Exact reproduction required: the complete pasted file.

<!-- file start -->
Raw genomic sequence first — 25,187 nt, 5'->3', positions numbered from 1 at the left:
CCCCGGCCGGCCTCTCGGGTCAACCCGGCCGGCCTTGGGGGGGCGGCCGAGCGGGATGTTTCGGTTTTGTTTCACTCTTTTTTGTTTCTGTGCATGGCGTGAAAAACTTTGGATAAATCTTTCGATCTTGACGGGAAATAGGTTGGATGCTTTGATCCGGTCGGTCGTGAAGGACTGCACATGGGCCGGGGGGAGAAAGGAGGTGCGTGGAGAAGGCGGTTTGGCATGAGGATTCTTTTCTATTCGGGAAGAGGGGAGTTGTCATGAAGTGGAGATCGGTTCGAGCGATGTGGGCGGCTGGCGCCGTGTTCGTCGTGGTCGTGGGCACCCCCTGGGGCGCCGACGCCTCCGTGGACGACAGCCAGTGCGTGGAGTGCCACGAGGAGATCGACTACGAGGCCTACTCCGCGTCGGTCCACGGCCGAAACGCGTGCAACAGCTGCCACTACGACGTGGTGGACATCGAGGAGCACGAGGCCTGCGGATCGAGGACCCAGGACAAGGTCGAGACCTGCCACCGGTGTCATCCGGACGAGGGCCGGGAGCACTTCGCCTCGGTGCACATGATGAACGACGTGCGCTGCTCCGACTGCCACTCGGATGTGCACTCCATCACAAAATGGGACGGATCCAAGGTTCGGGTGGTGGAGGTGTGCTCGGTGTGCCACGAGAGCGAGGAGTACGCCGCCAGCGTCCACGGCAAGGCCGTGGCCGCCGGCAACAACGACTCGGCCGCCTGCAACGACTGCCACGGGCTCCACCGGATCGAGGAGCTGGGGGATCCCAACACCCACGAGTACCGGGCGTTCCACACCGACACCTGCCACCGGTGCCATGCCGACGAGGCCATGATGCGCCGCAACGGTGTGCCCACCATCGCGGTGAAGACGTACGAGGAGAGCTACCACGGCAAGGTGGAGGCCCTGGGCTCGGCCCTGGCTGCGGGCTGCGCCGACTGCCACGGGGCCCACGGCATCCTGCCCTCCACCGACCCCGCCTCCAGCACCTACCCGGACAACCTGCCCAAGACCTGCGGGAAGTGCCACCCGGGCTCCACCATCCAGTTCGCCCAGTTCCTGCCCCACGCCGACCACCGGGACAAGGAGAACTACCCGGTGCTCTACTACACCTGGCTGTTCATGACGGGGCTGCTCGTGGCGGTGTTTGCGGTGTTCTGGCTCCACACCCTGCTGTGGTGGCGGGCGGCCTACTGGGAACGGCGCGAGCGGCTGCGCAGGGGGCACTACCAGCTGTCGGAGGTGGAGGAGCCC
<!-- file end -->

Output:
Raw genomic sequence first — 25,187 nt, 5'->3', positions numbered from 1 at the left:
CCCCGGCCGGCCTCTCGGGTCAACCCGGCCGGCCTTGGGGGGGCGGCCGAGCGGGATGTTTCGGTTTTGTTTCACTCTTTTTTGTTTCTGTGCATGGCGTGAAAAACTTTGGATAAATCTTTCGATCTTGACGGGAAATAGGTTGGATGCTTTGATCCGGTCGGTCGTGAAGGACTGCACATGGGCCGGGGGGAGAAAGGAGGTGCGTGGAGAAGGCGGTTTGGCATGAGGATTCTTTTCTATTCGGGAAGAGGGGAGTTGTCATGAAGTGGAGATCGGTTCGAGCGATGTGGGCGGCTGGCGCCGTGTTCGTCGTGGTCGTGGGCACCCCCTGGGGCGCCGACGCCTCCGTGGACGACAGCCAGTGCGTGGAGTGCCACGAGGAGATCGACTACGAGGCCTACTCCGCGTCGGTCCACGGCCGAAACGCGTGCAACAGCTGCCACTACGACGTGGTGGACATCGAGGAGCACGAGGCCTGCGGATCGAGGACCCAGGACAAGGTCGAGACCTGCCACCGGTGTCATCCGGACGAGGGCCGGGAGCACTTCGCCTCGGTGCACATGATGAACGACGTGCGCTGCTCCGACTGCCACTCGGATGTGCACTCCATCACAAAATGGGACGGATCCAAGGTTCGGGTGGTGGAGGTGTGCTCGGTGTGCCACGAGAGCGAGGAGTACGCCGCCAGCGTCCACGGCAAGGCCGTGGCCGCCGGCAACAACGACTCGGCCGCCTGCAACGACTGCCACGGGCTCCACCGGATCGAGGAGCTGGGGGATCCCAACACCCACGAGTACCGGGCGTTCCACACCGACACCTGCCACCGGTGCCATGCCGACGAGGCCATGATGCGCCGCAACGGTGTGCCCACCATCGCGGTGAAGACGTACGAGGAGAGCTACCACGGCAAGGTGGAGGCCCTGGGCTCGGCCCTGGCTGCGGGCTGCGCCGACTGCCACGGGGCCCACGGCATCCTGCCCTCCACCGACCCCGCCTCCAGCACCTACCCGGACAACCTGCCCAAGACCTGCGGGAAGTGCCACCCGGGCTCCACCATCCAGTTCGCCCAGTTCCTGCCCCACGCCGACCACCGGGACAAGGAGAACTACCCGGTGCTCTACTACACCTGGCTGTTCATGACGGGGCTGCTCGTGGCGGTGTTTGCGGTGTTCTGGCTCCACACCCTGCTGTGGTGGCGGGCGGCCTACTGGGAACGGCGCGAGCGGCTGCGCAGGGGGCACTACCAGCTGTCGGAGGTGGAGGAGCCC